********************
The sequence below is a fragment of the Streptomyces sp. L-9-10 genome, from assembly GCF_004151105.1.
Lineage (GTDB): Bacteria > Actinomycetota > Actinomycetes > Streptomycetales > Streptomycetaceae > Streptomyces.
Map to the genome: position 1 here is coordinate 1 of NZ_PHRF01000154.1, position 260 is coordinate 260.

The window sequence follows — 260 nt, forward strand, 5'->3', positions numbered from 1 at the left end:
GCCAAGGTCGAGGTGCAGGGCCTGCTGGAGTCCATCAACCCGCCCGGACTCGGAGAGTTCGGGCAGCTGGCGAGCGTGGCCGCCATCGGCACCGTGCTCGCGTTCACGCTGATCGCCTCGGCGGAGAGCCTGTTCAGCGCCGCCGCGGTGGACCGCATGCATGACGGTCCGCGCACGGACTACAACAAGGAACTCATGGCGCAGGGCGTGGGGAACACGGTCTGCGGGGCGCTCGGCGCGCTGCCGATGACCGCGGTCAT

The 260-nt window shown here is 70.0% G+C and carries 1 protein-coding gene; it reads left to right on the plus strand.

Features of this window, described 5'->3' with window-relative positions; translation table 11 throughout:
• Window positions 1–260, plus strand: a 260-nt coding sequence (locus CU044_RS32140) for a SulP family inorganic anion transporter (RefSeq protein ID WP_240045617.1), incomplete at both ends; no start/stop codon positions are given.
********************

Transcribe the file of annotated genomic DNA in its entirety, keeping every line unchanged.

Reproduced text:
The sequence below is a fragment of the Streptomyces sp. L-9-10 genome, from assembly GCF_004151105.1.
Lineage (GTDB): Bacteria > Actinomycetota > Actinomycetes > Streptomycetales > Streptomycetaceae > Streptomyces.
Map to the genome: position 1 here is coordinate 1 of NZ_PHRF01000154.1, position 260 is coordinate 260.

The window sequence follows — 260 nt, forward strand, 5'->3', positions numbered from 1 at the left end:
GCCAAGGTCGAGGTGCAGGGCCTGCTGGAGTCCATCAACCCGCCCGGACTCGGAGAGTTCGGGCAGCTGGCGAGCGTGGCCGCCATCGGCACCGTGCTCGCGTTCACGCTGATCGCCTCGGCGGAGAGCCTGTTCAGCGCCGCCGCGGTGGACCGCATGCATGACGGTCCGCGCACGGACTACAACAAGGAACTCATGGCGCAGGGCGTGGGGAACACGGTCTGCGGGGCGCTCGGCGCGCTGCCGATGACCGCGGTCAT

The 260-nt window shown here is 70.0% G+C and carries 1 protein-coding gene; it reads left to right on the plus strand.

Features of this window, described 5'->3' with window-relative positions; translation table 11 throughout:
• Window positions 1–260, plus strand: a 260-nt coding sequence (locus CU044_RS32140) for a SulP family inorganic anion transporter (RefSeq protein ID WP_240045617.1), incomplete at both ends; no start/stop codon positions are given.